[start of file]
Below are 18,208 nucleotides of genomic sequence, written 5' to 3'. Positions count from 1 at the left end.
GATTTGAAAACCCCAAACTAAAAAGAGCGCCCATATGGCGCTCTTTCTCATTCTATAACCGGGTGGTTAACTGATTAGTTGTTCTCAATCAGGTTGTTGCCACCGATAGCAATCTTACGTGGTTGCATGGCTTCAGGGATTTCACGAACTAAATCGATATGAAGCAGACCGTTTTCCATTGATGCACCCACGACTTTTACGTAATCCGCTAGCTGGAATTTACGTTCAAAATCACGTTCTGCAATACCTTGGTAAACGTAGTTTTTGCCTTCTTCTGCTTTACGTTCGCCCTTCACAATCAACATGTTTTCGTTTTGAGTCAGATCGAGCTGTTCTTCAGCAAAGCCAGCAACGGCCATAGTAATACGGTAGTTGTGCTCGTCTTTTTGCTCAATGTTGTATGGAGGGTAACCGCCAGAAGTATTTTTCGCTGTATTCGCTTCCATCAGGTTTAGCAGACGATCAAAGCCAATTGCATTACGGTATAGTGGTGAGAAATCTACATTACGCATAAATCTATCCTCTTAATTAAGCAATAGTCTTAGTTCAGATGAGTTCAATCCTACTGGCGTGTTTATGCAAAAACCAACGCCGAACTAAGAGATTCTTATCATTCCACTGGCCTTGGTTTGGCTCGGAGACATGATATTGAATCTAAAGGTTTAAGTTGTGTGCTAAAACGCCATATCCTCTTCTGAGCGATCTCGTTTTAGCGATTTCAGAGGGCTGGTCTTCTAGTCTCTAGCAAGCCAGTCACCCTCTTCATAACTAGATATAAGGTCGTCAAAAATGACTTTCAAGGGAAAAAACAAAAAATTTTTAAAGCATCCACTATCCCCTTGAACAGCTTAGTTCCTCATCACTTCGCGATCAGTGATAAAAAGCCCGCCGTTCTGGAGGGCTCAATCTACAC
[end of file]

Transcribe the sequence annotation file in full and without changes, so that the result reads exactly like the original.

Below are 18,208 nucleotides of genomic sequence, written 5' to 3'. Positions count from 1 at the left end.
GATTTGAAAACCCCAAACTAAAAAGAGCGCCCATATGGCGCTCTTTCTCATTCTATAACCGGGTGGTTAACTGATTAGTTGTTCTCAATCAGGTTGTTGCCACCGATAGCAATCTTACGTGGTTGCATGGCTTCAGGGATTTCACGAACTAAATCGATATGAAGCAGACCGTTTTCCATTGATGCACCCACGACTTTTACGTAATCCGCTAGCTGGAATTTACGTTCAAAATCACGTTCTGCAATACCTTGGTAAACGTAGTTTTTGCCTTCTTCTGCTTTACGTTCGCCCTTCACAATCAACATGTTTTCGTTTTGAGTCAGATCGAGCTGTTCTTCAGCAAAGCCAGCAACGGCCATAGTAATACGGTAGTTGTGCTCGTCTTTTTGCTCAATGTTGTATGGAGGGTAACCGCCAGAAGTATTTTTCGCTGTATTCGCTTCCATCAGGTTTAGCAGACGATCAAAGCCAATTGCATTACGGTATAGTGGTGAGAAATCTACATTACGCATAAATCTATCCTCTTAATTAAGCAATAGTCTTAGTTCAGATGAGTTCAATCCTACTGGCGTGTTTATGCAAAAACCAACGCCGAACTAAGAGATTCTTATCATTCCACTGGCCTTGGTTTGGCTCGGAGACATGATATTGAATCTAAAGGTTTAAGTTGTGTGCTAAAACGCCATATCCTCTTCTGAGCGATCTCGTTTTAGCGATTTCAGAGGGCTGGTCTTCTAGTCTCTAGCAAGCCAGTCACCCTCTTCATAACTAGATATAAGGTCGTCAAAAATGACTTTCAAGGGAAAAAACAAAAAATTTTTAAAGCATCCACTATCCCCTTGAACAGCTTAGTTCCTCATCACTTCGCGATCAGTGATAAAAAGCCCGCCGTTCTGGAGGGCTCAATCTACAC